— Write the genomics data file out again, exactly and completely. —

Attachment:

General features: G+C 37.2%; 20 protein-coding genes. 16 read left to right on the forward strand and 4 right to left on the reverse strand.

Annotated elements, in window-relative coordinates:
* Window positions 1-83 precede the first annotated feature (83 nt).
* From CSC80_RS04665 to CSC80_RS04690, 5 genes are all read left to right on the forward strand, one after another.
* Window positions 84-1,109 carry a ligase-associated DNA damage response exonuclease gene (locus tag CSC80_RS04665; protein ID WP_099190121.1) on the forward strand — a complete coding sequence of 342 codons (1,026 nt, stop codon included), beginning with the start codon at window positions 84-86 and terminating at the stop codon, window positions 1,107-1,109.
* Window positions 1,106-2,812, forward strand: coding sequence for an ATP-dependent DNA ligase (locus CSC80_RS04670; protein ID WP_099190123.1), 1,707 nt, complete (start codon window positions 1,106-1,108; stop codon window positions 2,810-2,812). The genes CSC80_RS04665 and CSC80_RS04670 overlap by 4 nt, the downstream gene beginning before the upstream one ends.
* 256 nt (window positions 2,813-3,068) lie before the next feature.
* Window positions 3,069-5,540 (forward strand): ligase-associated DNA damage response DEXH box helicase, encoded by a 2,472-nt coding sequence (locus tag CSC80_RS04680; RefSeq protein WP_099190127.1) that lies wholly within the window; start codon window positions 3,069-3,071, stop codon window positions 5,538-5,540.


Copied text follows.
General features: G+C 37.2%; 20 protein-coding genes. 16 read left to right on the forward strand and 4 right to left on the reverse strand.

Annotated elements, in window-relative coordinates:
* Window positions 1-83 precede the first annotated feature (83 nt).
* From CSC80_RS04665 to CSC80_RS04690, 5 genes are all read left to right on the forward strand, one after another.
* Window positions 84-1,109 carry a ligase-associated DNA damage response exonuclease gene (locus tag CSC80_RS04665; protein ID WP_099190121.1) on the forward strand — a complete coding sequence of 342 codons (1,026 nt, stop codon included), beginning with the start codon at window positions 84-86 and terminating at the stop codon, window positions 1,107-1,109.
* Window positions 1,106-2,812, forward strand: coding sequence for an ATP-dependent DNA ligase (locus CSC80_RS04670; protein ID WP_099190123.1), 1,707 nt, complete (start codon window positions 1,106-1,108; stop codon window positions 2,810-2,812). The genes CSC80_RS04665 and CSC80_RS04670 overlap by 4 nt, the downstream gene beginning before the upstream one ends.
* 256 nt (window positions 2,813-3,068) lie before the next feature.
* Window positions 3,069-5,540 (forward strand): ligase-associated DNA damage response DEXH box helicase, encoded by a 2,472-nt coding sequence (locus tag CSC80_RS04680; RefSeq protein WP_099190127.1) that lies wholly within the window; start codon window positions 3,069-3,071, stop codon window positions 5,538-5,540.